Ruth Voss Was A Voice For Youth
Many years back and very early in my career, my mentor, Bill Mefford, told me about an organization for whom one of his friends was looking for a public relations contractor. Long story short, that woman was Ruth Voss and the organization that became my first long term PR client is Cincinnati nonprofit organization, Lighthouse Youth Services.
Ruth was the impetus for Lighthouse’s existence. (One of my close friends, Connie Dreyfuss, was a friend of Ruth’s and also one of the founding board members of Lighthouse.) I never had the fortune of meeting Ruth but from what I’ve learned about her, she was an incredible woman, mother, wife, and advocate.
Recently I’ve come to know one of Ruth’s sons, Peter, and through him I’m learning more about this woman whose impact is touching the lives of thousands of young people.
It was in 1971 when Ruth, then the Cincinnati Enquirer’s Teen-ager editor and mother of eight, received an urgent invitation to visit with President Nixon in the oval office of the White House. The President was looking for her ideas on getting youth involved in the country’s affairs. As can happen when one begins talking about their passion, that conversation quickly became pointed toward a Cincinnati half way house for girls that was just opening.
Ruth sat beside our country’s leader and told him the story of how she and a group of volunteers had tirelessly worked for four years to get that project off the ground, and how desperately short they were of operating funds. President Nixon looked her in the eyes and asked her how much she needed. “$30,000,” was her answer. “I’ll give you $50,000,” he told her.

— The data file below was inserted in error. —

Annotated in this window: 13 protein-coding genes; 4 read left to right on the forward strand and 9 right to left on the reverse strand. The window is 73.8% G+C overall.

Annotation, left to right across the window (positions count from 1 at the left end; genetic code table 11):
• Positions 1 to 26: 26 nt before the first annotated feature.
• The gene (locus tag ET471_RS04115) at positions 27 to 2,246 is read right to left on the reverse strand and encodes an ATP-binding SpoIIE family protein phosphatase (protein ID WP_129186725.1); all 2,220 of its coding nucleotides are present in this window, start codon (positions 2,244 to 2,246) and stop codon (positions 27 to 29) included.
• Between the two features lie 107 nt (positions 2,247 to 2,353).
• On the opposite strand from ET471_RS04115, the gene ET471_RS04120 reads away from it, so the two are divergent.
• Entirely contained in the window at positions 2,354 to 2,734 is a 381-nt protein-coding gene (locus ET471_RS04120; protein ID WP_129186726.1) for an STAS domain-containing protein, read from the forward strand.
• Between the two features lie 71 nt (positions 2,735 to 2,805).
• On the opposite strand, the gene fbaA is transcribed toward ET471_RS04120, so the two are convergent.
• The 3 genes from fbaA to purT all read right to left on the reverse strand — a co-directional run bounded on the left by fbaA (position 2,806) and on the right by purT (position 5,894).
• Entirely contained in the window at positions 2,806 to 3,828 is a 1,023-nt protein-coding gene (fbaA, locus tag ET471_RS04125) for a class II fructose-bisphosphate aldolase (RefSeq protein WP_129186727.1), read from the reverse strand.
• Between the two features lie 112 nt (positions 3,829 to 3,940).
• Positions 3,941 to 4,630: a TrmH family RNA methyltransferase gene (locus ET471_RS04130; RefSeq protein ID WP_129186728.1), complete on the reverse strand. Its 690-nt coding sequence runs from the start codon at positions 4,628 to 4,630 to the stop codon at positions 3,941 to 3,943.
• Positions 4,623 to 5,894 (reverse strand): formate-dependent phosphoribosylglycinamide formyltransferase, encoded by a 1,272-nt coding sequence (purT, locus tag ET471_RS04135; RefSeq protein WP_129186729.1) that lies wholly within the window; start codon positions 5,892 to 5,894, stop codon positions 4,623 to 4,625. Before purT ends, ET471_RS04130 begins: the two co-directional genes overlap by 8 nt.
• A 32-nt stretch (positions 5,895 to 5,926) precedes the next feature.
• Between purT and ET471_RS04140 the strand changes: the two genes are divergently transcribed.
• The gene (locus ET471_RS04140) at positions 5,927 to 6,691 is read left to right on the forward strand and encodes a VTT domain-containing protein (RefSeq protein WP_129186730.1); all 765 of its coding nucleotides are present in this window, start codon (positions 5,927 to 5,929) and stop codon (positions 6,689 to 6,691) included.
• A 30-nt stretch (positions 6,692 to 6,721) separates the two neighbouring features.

That check led to Cincinnati’s New Life for Girls that ultimately became Lighthouse Youth Services, and that $50,000 was its first year’s budget. Peter told me how that allowed them to buy two homes – one in Madisonville and one on Ezzard Charles Drive. Ruth was a sorority sister of Marge Schott, whom also became a donor. One of those homes was names after the Reds’ former owner.
Peter tears up when he talks about his relationship with his mother. An only child, her parents were immigrants who came to the United States through Ellis Island and made a home in Cincinnati. She and her husband, Peter’s father, met on a blind date when they were attending University of Cincinnati. When they married, Ruth wanted a large family and was a loving role model to her children. Her strong heart for kids led to her work at the Enquirer, and her hosting events for and coaching young writers.
He shared with me a prose he wrote as a gift for his mother on her first birthday after his dad’s passing.
“ Mom cherished this gift with all her heart, and it remains on display in my home; always!,” Peter said, adding, “When my wife & I were dating, she was told by her ObGyn MD she would never have biological kids. We fooled science and were blessed with Katie & Bobby, two years apart. We NEVER take our children for granted; nor one another, as Gloria (his wife) nearly expired delivering Bobby!”
Peter told me if I had known his mother, I would have no doubt been her friend and I can absolutely see that. I wish I had had the opportunity to have met the woman who set my career path in motion but I am glad to know her son. Ruth’s impact lives on.